Wednesday, 11 May 2016

vexations and municipal tulips

Saturday we were at Conway Hall in London for the Boring Conference. The right kind of boring resides more in the built environment and human culture than in gardens and greenery, although a short piece on street lighting was full of pleasing detail and nimbyish outrage at the unreasonable nature of street lights. But it was in a leafy bit of London, and Red Lion square outside was clattering with blackbirds and crows. Not that we saw any of that; we were sat inside in polite rows, listening to things that were quite interesting, about topics that were, well boring.

Then, just before lunch, Rhodri Marsden came on stage, and started playing Vexations by Satie, which he described as the the most boring and irritating piece of music ever composed; a single short phrase of awkwardly unmemorable and dislocating piano, to be repeated 840 times, which may or may not have had something to do with breaking up with a surrealist:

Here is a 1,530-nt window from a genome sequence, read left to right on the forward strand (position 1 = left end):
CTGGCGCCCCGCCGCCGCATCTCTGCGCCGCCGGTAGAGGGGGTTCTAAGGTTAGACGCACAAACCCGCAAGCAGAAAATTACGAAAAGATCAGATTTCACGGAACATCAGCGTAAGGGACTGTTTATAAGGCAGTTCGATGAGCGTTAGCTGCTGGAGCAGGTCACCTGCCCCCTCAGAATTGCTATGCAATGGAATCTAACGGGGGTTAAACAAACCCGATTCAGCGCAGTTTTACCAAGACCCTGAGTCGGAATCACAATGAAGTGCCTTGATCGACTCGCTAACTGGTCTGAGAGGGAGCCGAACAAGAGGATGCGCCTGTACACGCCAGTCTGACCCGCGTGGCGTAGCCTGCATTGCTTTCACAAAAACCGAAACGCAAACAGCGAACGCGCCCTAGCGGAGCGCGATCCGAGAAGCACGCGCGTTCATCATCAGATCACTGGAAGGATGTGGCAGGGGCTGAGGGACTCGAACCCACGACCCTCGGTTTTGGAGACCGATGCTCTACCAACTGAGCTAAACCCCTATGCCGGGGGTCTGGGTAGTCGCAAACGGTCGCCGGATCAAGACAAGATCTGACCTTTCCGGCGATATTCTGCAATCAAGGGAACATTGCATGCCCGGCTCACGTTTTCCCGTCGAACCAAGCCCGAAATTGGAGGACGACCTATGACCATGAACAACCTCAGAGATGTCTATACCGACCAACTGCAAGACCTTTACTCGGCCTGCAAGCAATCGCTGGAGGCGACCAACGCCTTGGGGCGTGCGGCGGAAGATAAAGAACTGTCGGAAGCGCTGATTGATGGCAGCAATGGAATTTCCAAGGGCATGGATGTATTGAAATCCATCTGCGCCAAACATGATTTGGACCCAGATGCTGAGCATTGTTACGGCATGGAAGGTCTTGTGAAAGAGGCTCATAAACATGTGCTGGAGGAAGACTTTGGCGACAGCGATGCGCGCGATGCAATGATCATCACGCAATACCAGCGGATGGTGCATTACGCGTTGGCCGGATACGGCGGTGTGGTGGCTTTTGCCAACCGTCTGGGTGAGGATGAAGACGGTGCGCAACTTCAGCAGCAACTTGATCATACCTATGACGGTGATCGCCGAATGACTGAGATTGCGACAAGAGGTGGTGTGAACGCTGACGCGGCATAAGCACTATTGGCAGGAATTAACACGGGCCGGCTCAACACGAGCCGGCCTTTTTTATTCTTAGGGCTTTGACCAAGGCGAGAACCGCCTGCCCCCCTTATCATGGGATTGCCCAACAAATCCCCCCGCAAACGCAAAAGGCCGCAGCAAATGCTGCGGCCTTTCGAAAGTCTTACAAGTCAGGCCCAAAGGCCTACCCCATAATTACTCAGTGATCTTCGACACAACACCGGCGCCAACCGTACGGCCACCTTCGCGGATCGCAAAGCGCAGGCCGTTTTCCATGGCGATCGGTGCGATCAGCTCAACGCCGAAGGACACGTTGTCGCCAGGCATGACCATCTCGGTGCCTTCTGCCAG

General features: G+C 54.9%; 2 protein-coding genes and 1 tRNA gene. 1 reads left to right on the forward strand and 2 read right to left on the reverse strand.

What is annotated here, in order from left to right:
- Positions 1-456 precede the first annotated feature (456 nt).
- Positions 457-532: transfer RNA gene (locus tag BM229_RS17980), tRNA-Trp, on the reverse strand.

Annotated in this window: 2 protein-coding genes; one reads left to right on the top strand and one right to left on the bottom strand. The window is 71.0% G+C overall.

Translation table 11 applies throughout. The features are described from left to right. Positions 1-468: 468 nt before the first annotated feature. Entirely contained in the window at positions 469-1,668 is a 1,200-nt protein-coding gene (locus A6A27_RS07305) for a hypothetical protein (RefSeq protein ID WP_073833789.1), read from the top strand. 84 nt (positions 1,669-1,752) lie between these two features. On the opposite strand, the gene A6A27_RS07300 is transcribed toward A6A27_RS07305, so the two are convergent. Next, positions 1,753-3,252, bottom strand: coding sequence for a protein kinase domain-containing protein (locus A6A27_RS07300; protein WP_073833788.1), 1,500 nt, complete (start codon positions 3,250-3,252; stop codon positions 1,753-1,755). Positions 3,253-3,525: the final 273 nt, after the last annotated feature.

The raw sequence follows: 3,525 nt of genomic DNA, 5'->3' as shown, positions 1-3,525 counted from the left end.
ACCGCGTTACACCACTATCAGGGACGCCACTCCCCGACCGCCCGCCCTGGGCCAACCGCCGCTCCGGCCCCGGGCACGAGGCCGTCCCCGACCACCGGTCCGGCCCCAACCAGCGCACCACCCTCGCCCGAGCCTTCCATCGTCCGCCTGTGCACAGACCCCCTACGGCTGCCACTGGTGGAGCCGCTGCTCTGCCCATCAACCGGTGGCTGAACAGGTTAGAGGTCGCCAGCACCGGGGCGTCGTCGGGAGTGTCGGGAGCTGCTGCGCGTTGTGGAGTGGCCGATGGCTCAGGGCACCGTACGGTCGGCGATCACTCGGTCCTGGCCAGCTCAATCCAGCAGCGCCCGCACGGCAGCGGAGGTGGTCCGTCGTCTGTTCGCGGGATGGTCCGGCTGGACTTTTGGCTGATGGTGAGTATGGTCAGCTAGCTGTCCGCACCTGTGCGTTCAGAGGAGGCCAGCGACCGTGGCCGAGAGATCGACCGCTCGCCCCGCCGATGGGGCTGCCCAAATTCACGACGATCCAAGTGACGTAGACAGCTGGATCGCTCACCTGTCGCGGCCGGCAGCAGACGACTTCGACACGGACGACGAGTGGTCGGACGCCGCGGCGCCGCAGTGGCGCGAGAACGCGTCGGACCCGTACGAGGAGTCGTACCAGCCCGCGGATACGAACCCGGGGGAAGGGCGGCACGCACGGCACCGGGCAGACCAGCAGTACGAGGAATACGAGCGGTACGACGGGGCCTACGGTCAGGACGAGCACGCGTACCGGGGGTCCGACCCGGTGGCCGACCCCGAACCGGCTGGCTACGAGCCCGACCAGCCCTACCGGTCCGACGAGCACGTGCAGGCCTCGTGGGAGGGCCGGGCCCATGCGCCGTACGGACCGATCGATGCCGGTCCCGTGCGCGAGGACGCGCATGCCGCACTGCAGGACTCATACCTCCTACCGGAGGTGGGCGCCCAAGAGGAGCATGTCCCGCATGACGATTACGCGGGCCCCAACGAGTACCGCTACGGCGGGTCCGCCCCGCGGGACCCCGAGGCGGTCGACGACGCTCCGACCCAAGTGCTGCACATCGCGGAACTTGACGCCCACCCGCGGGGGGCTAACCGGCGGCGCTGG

It is difficult to listen to. I cracked at repitition 25 and fled into the square where I suffered some of the temporary effects people describe from listening (involuntary silence, auditory sensitivity and confusion) though thankfully none described from playing (visual hallucinations, hysteria and madness).

I photographed tulips until I felt better.

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municipal tulips municipal tulips municipal tulips

Municipal Tulips are magnificently grounding. Garish, speckled with greenfly, jutting up from bare earth or a background of cheerful bedding in complimentary colours, they have a brusque simplicity; I am flower, see me blaze.

Anyone wishing to experience the effects of Vexations firsthand can find a full length version on Youtube. I would recommend having a bunch of tulips at hand.




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